(via Reddit)

Mini-Review: Sam & Max: The Devil's Playhouse - Episode 1: "The Penal Zone"

General Skun'ka'peHot off the heels of reviewing Season 2 of Sam & Max for the Nintendo Wii, I'm jumping into Season 3 of the continuing adventures of the Freelance Police with Episode 1 of Season 3 for the Sony PlayStation 3 (also available for PC, Mac, and Apple iPad, all available through digital distribution) available via the PlayStation Network.  The first installment of The Devil's Playhouse — "The Penal Zone" — begins in media res with Sam and Max aboard the flagship of evil space gorilla General Skun'ka'pe.  Our heroes must use Max's amazing new psychic powers to thwart the general and send him back to that interdimensional prison known as The Penal Zone.  They won't be working alone, however, as various acquaintances the duo have met during past seasons such as Stinky, Grandpa Stinky, Harry Moleman, and the ghostly apparition of Doctor Momma Bosco will all pitch in and lend a hand in their own special ways.  Humor and puzzle-solving come together in this amusingly captivating point-and-click (well, on the PS3 it's more tilt-the-control-stick-and-click) adventure.

Continue reading "Mini-Review: Sam & Max: The Devil's Playhouse - Episode 1: "The Penal Zone"" »

How To Make Just Cause 2 Better? Just Add Dinosaurs!

Just Cause 2 - Now With Dinosaurs! There's a lot of upcoming add-on downloadable content for Just Cause 2 on the way from Square-Enix and Avalanche Studios, but do you know what isn't on the DLC list?  Dinosaurs!  Andrew Reiner of Game Informer has come up with a way to make the too-much-fun action/sandbox game for the Sony PlayStation 3, Microsoft Xbox 360, and PC even more enjoyable.  Just add dinosaurs.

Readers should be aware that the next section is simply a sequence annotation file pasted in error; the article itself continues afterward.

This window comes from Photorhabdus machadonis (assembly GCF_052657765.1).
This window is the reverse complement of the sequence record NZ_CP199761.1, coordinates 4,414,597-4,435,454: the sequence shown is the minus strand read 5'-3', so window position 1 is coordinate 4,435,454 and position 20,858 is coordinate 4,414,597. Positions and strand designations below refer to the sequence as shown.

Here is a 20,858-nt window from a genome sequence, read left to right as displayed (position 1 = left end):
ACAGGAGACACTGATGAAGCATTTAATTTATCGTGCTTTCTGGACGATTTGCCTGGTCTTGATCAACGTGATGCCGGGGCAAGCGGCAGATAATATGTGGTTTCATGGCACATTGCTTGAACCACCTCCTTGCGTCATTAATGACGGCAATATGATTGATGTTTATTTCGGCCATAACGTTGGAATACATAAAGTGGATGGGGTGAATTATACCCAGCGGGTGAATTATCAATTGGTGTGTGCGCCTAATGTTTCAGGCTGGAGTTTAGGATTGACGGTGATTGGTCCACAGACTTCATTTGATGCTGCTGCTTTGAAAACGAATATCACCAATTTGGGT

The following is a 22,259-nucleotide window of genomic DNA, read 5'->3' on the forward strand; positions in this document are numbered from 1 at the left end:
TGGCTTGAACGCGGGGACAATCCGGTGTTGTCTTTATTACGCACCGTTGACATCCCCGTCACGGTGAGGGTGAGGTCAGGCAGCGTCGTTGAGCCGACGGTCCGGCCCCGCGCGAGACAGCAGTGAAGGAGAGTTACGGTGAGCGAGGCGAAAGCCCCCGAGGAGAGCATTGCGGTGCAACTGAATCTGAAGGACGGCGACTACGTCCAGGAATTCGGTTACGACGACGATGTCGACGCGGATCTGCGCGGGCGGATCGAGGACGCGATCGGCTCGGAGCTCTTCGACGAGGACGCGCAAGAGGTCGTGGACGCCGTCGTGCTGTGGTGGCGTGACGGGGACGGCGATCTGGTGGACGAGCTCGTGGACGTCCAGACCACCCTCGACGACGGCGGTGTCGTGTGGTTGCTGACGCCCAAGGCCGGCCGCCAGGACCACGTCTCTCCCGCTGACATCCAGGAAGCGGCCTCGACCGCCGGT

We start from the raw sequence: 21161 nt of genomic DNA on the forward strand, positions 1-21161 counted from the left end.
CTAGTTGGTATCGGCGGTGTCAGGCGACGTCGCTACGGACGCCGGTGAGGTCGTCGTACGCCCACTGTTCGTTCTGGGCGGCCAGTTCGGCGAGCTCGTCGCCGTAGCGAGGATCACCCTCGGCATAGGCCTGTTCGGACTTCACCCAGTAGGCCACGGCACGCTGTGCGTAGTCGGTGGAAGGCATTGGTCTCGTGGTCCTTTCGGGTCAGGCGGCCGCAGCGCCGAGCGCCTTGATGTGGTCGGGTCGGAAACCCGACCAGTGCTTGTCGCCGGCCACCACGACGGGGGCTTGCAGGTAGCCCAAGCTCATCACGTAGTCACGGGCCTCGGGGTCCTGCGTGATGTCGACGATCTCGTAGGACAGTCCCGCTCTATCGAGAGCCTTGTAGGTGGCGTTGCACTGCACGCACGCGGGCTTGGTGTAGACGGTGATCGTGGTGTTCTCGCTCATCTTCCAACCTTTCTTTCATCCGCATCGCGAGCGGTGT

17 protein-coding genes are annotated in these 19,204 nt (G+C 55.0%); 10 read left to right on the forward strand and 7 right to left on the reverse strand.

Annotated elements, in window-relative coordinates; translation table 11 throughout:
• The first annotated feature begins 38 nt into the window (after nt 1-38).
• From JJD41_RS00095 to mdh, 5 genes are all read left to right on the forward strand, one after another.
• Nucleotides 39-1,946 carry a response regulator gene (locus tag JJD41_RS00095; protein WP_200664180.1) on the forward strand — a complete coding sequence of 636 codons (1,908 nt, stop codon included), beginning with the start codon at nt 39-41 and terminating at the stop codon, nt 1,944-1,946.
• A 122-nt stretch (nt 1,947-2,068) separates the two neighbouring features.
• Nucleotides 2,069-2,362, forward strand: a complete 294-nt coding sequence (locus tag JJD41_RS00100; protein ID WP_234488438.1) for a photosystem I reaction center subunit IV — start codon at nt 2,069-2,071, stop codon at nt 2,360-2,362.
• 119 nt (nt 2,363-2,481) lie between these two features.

In my time, I've found Just Cause 2 is all about the gameplay. I haven't been able to immerse myself into the fiction or the world. Frankly, the story is terrible, the characters come across like cartoons, and the factions appear to be there just to make my goals more difficult. As I'm playing, I often find myself thinking about what this game would be like with the Jurassic Park license. A healthy infestation of dinosaurs would certainly make things interesting.

Let the idea simmer in your head for a moment, then check out the conceptual screenshot mock-ups created by artist Jeff Akervik that combine the adventures of agent Rico Rodriguez with giant bitey lizards.  There's almost too much awesome in these images to contain, and if this were an actual game or add-on DLC, I would buy it immediately.  You hear that, Avalanche?  Dinosaurs.  Think about it.

Sam & Max: Beyond Time And Space Review At Kombo

Sam and Max: Beyond Time and SpaceThe freelance police are back!  Or, rather, the freelance police's adventures from 2007-08 that formed Season 2 of their ongoing exploits have made it to the Nintendo Wii in compilation disc form, as Atari has picked up the retail publishing rights to the Telltale Games downloadable series of Sam & Max titles.  Five exciting episodes that take our heroes beyond time and space are now available as — fittingly enough — Sam & Max: Beyond Time and Space, and my review of Atari's efforts is now available over at Kombo.  There's even some exclusive video that sums up the Wii experience.